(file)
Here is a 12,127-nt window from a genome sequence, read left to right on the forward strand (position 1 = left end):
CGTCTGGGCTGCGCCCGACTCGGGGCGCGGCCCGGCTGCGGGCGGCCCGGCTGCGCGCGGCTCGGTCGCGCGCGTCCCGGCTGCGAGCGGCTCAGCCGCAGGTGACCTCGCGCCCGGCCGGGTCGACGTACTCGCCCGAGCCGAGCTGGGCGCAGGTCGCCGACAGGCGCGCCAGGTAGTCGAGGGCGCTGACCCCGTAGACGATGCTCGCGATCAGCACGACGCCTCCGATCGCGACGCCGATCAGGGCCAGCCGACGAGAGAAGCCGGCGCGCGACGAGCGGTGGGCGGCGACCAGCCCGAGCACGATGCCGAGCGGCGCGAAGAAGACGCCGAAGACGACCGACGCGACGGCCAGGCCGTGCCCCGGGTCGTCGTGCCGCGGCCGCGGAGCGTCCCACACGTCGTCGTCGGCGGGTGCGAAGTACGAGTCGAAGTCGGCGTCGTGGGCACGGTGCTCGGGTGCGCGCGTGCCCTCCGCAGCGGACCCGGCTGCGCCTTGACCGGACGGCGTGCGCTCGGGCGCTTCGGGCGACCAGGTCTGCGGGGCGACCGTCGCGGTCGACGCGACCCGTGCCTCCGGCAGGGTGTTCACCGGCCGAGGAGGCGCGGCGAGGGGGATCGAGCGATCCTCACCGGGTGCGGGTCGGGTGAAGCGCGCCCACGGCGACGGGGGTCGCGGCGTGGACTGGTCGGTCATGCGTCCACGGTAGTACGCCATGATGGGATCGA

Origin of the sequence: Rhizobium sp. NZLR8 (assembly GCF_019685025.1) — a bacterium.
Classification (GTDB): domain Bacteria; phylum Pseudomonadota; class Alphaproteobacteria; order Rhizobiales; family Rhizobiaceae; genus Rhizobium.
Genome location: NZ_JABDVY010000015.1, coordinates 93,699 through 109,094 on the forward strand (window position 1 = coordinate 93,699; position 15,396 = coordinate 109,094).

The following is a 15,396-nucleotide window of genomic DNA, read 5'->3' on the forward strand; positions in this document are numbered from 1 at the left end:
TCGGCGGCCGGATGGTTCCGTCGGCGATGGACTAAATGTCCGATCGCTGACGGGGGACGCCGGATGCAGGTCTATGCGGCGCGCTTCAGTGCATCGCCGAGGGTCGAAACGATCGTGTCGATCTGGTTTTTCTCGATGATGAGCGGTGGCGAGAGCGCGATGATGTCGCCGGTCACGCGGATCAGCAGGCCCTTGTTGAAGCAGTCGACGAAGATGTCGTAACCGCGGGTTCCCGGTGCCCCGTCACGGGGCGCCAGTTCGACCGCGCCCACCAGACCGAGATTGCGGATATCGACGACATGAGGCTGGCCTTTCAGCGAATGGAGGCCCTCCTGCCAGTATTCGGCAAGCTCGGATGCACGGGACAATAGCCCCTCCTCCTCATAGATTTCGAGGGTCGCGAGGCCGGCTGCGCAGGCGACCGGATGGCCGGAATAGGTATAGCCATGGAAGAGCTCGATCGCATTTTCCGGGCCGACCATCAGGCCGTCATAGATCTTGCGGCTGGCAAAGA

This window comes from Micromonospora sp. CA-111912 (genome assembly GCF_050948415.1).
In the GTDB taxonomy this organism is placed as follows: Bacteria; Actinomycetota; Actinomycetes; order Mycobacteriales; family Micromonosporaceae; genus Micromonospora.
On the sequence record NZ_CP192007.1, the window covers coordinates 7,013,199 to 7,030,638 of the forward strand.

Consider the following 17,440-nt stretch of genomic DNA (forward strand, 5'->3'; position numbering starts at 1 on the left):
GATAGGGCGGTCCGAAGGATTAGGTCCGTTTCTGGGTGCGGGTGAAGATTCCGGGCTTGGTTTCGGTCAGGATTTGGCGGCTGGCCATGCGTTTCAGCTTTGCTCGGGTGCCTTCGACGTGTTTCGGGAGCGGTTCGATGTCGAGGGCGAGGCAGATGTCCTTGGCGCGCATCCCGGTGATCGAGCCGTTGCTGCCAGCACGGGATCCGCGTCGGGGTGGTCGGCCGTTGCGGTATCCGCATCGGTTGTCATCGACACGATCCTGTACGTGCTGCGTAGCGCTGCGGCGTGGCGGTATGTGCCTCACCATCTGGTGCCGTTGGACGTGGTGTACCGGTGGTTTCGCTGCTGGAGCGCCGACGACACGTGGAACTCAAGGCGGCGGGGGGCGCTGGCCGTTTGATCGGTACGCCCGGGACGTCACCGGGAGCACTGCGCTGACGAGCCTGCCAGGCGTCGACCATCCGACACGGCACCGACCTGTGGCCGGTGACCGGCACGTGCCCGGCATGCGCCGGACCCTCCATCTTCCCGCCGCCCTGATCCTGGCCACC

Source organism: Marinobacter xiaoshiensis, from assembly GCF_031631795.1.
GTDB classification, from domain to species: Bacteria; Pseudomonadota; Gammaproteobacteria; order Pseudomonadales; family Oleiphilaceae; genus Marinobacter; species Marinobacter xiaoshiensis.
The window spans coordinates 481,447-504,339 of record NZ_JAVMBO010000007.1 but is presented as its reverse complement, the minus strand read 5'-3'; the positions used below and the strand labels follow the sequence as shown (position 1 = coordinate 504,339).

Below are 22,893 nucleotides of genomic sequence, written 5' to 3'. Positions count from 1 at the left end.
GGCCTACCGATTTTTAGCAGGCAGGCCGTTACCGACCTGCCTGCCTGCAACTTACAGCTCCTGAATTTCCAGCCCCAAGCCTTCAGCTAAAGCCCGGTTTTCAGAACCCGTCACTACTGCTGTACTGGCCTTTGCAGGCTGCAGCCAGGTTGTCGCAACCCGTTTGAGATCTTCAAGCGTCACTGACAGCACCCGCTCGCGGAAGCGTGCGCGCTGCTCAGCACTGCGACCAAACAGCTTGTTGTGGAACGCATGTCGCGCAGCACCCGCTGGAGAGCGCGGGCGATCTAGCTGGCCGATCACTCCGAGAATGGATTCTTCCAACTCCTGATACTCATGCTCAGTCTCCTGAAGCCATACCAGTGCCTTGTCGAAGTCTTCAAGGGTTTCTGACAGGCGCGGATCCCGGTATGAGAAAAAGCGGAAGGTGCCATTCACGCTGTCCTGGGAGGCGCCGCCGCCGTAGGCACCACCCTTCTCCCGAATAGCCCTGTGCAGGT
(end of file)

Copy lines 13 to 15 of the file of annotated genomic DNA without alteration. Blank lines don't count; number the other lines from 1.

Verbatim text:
Source organism: Marinobacter xiaoshiensis, from assembly GCF_031631795.1.
GTDB classification, from domain to species: Bacteria; Pseudomonadota; Gammaproteobacteria; order Pseudomonadales; family Oleiphilaceae; genus Marinobacter; species Marinobacter xiaoshiensis.
The window spans coordinates 481,447-504,339 of record NZ_JAVMBO010000007.1 but is presented as its reverse complement, the minus strand read 5'-3'; the positions used below and the strand labels follow the sequence as shown (position 1 = coordinate 504,339).